August 29, 2019 | Updated: August 30, 2019
Using microservices to turn the noisy data that's constantly emitted by agile software development tools into actionable information that lets development teams work more effectively can be a boon to boosting developer productivity and improving the developer experience. Enter Hakkiri, a startup who are doing just that with their Continuous Clarity platform. We spoke with Hakkiri co-founders Robert Orefice and James Smith to learn more about how Hakkiri is using MongoDB to power their platform.
Read more about how Hakkiri works with MongoDB's Startup Accelerator in Startup Spotlight: Hakkiri and their plan to boost business agility.
How does MongoDB help your Continuous Clarity platform?
Hakkiri’s platform helps Agile software teams run their process with deeper insights and greater transparency. We like to equate it to a fitness tracker for your Agile teams. Attach it to your tools, enter in your planned deliverables, and the rest is taken care of for you. We’ve already thought of what to measure, how to measure it, curated how to visualize it, and added automated feedback to keep you tracking towards your goals.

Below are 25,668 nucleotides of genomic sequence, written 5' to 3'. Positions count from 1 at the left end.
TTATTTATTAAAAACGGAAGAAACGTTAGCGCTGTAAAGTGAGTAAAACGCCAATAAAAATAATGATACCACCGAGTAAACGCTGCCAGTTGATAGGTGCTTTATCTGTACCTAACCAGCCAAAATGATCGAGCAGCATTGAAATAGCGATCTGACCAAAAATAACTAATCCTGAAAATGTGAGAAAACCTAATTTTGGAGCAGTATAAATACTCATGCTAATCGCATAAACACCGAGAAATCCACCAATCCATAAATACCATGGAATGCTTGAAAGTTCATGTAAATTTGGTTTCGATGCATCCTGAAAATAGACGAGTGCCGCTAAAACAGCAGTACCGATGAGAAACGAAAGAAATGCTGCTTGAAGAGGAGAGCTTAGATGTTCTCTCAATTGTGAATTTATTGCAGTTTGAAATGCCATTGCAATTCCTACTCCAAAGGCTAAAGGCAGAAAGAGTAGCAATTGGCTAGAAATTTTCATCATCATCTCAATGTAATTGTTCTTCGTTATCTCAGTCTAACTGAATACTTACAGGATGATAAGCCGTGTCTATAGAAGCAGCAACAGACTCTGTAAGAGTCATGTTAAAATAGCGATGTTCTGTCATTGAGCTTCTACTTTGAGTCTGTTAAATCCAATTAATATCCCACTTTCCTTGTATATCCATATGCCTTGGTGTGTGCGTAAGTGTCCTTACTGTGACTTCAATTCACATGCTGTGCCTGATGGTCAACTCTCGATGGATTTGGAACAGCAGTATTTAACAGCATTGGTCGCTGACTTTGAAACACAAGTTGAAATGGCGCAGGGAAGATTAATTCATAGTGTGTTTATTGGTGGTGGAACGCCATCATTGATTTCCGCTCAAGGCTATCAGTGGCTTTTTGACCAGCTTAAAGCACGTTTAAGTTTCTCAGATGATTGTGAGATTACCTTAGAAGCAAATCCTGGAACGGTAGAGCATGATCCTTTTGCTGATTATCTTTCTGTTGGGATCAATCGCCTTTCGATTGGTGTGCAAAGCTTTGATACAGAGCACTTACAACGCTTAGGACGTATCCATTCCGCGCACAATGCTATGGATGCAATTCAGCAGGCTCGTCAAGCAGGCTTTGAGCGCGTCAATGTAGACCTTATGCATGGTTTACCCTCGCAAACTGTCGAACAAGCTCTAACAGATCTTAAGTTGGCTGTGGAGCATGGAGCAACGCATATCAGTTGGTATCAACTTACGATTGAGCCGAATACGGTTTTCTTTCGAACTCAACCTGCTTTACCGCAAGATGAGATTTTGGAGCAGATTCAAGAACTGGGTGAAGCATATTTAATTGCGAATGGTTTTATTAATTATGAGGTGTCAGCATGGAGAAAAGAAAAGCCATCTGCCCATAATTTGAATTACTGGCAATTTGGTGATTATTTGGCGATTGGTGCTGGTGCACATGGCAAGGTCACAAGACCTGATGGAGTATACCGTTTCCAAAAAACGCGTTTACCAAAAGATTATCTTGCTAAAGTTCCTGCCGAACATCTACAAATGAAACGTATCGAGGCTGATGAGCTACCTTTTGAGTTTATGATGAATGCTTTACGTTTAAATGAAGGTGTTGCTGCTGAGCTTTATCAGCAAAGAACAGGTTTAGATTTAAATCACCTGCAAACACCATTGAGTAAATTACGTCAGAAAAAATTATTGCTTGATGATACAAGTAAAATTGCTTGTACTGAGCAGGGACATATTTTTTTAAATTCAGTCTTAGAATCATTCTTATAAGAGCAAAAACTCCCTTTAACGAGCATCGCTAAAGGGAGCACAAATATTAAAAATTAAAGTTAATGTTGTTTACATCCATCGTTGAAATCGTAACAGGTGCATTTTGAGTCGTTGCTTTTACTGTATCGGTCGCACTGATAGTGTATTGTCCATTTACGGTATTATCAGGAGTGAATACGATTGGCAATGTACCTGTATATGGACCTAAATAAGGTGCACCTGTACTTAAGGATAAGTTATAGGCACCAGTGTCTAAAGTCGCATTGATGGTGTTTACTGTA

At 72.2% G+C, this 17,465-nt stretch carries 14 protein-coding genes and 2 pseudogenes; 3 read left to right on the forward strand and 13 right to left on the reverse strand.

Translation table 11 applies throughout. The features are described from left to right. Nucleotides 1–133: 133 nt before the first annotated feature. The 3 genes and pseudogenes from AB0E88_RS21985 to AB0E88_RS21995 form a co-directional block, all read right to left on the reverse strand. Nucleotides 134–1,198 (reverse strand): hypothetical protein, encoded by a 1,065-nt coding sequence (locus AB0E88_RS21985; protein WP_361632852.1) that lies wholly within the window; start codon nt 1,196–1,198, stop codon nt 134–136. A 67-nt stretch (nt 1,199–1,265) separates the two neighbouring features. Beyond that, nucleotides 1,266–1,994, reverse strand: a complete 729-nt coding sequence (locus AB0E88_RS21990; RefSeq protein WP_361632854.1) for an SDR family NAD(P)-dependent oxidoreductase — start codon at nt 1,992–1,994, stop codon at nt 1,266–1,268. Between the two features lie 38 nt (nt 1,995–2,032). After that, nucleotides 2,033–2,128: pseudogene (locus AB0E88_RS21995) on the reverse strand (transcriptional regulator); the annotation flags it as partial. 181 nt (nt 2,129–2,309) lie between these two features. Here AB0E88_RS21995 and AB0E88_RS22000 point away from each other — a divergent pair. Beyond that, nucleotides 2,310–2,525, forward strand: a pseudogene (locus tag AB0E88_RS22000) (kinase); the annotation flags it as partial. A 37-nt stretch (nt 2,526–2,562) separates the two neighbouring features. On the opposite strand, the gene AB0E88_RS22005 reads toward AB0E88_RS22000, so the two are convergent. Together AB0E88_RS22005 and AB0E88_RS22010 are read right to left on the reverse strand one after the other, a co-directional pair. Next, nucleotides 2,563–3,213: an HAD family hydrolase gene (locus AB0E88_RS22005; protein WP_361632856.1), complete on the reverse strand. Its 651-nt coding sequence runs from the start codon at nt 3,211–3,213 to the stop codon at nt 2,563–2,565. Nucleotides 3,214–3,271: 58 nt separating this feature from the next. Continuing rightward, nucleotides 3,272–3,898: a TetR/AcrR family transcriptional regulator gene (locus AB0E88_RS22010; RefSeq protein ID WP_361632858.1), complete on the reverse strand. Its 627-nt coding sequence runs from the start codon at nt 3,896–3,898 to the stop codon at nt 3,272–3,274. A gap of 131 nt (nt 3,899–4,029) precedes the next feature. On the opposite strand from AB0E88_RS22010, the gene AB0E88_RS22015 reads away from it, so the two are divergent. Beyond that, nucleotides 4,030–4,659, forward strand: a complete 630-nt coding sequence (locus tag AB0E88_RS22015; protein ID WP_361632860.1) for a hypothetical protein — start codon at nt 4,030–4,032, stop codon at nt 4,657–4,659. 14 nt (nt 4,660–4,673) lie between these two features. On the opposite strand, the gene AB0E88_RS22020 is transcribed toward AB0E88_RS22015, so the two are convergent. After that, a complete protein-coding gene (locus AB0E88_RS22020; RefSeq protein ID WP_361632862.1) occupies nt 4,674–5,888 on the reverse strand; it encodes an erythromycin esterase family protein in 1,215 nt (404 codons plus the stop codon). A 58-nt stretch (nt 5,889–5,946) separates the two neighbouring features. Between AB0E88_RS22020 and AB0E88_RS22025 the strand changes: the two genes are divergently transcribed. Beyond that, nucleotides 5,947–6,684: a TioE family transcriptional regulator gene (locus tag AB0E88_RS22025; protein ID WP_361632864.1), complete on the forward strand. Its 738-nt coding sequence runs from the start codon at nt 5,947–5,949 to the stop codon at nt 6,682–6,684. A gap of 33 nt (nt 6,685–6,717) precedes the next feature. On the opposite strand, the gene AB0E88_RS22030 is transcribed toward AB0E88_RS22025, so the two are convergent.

MongoDB helps us solve our technical problems in a few ways:
- We needed the ability to design and implement an extensible schema that would be easy to evolve over time. Our product roadmap includes incorporating more data entities from the delivery toolchain (ex: build, test, and deployment) and MongoDB’s powerful document data model gives us confidence that we’ll be able to iterate effectively.
- Our platform pulls all the data together into a set of dashboards that enable teams to track their work more easily than ever before (ex: see Cumulative flow across teams). As such, we do a lot of business intelligence and analytics, and MongoDB makes this easy and scalable with aggregation pipelines.
- MongoDB Atlas, the fully managed database service, gives us a trusted, secure, and encrypted database environment to store data. We don’t need to spin our wheels doing database administration work.